~Mrs. M

    1. You described the second picture!

    2. ooo! Now I want to go to the beach!

  2. that IS a good thing for story's to have :)

  3. Emma sat down and drank in the silent beauty around her. The trees were laden heavily with snow and a gentle wind whispered through their branches. The sun shone brightly and reflected with a harsh glare on the snowy world, blinding the eyes of those who looked upon it. A little way off, an old tunnel crossed a frozen stream. Yes, on a day like this is was hard to believe that anything in the world was less then perfect. Yet, even harder, to believe the words she had heard from her father only thirty minutes earlier.

    Okay, here's my description! What do y'all think?

    1. Picture #1, and I think it's great!

    2. Oops! I thought the snow bridge was picture #1. That's what I get for not looking at my own post before commenting. LOL

  4. I liked both of those descriptions! :) I felt warm when I read the first one but chilly and cold when I read yours, Jesseca. It's fun to read someone else's description of scenes I wrote about and described in my story. :)

  5. Rebekah, you described #5. Great post!
    ~ JT

  6. the water was glittering reflections in the daylight
    the grass was a light color in the spring
    Susie wished she could swim but it was too cold mountains in the background were tall and short a lovely sight!
    which one am i describing?!

  7. Galloping along the new grass, spring was now here. As black as midnight, and as brown as dirt the two horses were enjoying there life. Surrounded in a fence of painted white,with lovely green trees behind that cruel ugly fence. they raced on, soon they come to that fence. Up up and over. Away from those restrictions, free.
    I hope you enjoy it

  8. Did you guys get my conin that said I'm sorry for telling you your story was bad and I never will agen
    I was bully 101
    I was being bullied so I was mad and needed to get out my madness so I'm so sorry

    1. Sure! I forgive you! I hope you stop being bullied soon. It's NO fun :(
      But, just out of curiosity, did you enjoy the story or did you think it needed some help?

  9. The world was painted in thick whiteness. The branches hung soo heavy with the snow that I was sure that they would break. A train tunnel sat over a frozen river, but in the stillness, no train whistle could be heard. The cold air burned your lungs as you breathed, yet it was very refreshing. It was as if the world were asleep, yet, you could tell the world would spring to life in a month or two.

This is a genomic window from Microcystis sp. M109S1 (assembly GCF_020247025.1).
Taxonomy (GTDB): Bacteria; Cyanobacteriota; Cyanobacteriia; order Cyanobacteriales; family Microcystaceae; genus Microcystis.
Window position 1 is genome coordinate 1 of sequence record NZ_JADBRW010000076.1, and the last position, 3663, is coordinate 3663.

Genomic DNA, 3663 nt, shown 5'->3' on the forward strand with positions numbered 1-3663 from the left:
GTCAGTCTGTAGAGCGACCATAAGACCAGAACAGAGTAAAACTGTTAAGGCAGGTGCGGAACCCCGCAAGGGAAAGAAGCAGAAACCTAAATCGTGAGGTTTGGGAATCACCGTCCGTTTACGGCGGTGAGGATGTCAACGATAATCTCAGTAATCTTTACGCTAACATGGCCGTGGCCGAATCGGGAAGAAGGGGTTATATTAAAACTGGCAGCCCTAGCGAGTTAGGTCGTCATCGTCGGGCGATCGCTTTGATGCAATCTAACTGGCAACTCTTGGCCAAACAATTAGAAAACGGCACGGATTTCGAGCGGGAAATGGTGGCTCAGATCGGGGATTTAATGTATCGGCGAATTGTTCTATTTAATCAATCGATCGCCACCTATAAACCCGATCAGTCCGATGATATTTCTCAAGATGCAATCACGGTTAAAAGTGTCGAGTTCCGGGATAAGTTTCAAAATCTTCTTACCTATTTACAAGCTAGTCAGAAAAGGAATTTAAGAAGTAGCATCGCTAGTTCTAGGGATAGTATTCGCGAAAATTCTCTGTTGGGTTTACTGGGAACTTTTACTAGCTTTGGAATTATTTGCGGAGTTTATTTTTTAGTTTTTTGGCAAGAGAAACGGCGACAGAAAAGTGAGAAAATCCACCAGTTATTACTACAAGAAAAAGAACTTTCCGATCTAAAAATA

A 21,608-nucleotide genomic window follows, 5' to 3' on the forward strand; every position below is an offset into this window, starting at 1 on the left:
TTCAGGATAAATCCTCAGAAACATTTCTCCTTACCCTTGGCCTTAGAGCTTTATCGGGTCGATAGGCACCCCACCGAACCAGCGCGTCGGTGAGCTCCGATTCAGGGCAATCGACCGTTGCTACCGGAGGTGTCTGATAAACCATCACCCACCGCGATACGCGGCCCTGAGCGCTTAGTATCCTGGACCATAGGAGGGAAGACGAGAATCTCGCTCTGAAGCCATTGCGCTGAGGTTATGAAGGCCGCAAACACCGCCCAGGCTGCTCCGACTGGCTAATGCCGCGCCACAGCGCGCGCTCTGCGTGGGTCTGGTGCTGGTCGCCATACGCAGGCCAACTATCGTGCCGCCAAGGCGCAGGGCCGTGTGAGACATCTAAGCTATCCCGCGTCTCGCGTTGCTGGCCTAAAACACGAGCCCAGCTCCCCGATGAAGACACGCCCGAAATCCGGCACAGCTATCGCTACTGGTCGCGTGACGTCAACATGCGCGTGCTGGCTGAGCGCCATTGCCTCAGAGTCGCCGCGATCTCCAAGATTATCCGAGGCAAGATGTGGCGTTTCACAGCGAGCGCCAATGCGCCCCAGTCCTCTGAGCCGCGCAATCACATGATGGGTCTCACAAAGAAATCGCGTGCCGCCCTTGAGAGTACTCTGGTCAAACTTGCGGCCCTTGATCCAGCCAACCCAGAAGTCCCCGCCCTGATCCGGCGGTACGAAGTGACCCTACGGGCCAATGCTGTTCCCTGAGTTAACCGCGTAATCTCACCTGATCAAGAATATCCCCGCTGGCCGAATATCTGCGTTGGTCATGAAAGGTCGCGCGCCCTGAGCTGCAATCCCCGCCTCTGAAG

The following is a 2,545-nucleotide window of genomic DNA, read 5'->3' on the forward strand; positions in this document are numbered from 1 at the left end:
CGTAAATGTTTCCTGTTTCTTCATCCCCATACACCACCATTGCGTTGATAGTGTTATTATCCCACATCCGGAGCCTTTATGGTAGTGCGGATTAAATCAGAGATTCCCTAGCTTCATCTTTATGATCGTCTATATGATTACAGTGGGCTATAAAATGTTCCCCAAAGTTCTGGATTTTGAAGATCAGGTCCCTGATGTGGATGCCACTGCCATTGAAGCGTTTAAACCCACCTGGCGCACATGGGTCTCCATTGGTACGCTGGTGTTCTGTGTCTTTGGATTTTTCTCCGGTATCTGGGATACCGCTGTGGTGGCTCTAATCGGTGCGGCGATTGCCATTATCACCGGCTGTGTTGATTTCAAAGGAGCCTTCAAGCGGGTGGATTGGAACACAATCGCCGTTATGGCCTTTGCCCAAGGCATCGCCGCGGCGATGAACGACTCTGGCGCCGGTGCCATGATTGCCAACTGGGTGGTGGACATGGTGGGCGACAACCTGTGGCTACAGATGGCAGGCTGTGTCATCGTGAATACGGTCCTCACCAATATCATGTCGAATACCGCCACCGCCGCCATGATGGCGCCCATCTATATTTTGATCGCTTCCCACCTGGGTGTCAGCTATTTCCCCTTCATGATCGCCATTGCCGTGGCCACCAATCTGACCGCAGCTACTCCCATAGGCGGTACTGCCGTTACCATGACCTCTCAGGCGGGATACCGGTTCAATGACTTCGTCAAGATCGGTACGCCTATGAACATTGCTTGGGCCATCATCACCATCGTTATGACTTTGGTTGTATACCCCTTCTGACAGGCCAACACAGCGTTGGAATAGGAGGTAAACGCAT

1. Great job at describing the quietness of the winter day of picture #3. :)

    2. #3--"painted in thick whiteness." Nice word picture!

  10. Lizy
    I forgive you. I hope you being bullied stops soon.

  11. She walked along the sparkling blue beach, a gentle breeze was playing with her long blond hair. Cassandra gazed at the tall light house in the distance. Why did it have to happen to her? Wasn't losing her father enough? She thought.
    I did #2

    1. Yep! #2, and it is lovely. A good story opener.

    2. Nice Job Jenelle....

  12. Reneé tumbled to a stop in the tall lush grass as the first glimpse of the Stillwalkie mountain, speckled with bits of snow, stood towering over her dream meadow. She sat back on her heals in complete awe as her breath was near squeezed out of her lungs at the mere beauty, rich, and vibrant colors that splashed before her very eyes. Sunlight flooded the canyon and west side of the Stillwalkie mountain and reflected it's self into the glossy lake below. A few trees doted the grassy meadow and a small break in the over cast clouds, made a lovely blue puddle in the rippling lake. Reneé's playfully little brother, brought his galloping pony to an abrupt stop when he saw the gorgeous lake nestled quietly in tall grass, like a jewel in a king's crown. He gaped for a moment then smiled, "Com' sis! I'z done want'n swim in dat dare wadder." I had to agree it did look might refreshing.

    Guess which one I chose:)
    This is fun.
    P.S. I made up the name for the mountain. lol I don't know the real name.

    1. #1 and I like your sprinkling of dialect at the end! Oooh, I sense a story coming on. :-)

    2. Very well done, Faith! I could see the setting in my mind as I read. :)

    3. hahah good:) I messed up a few times, but hey it's alright...


Let Andi know what you think!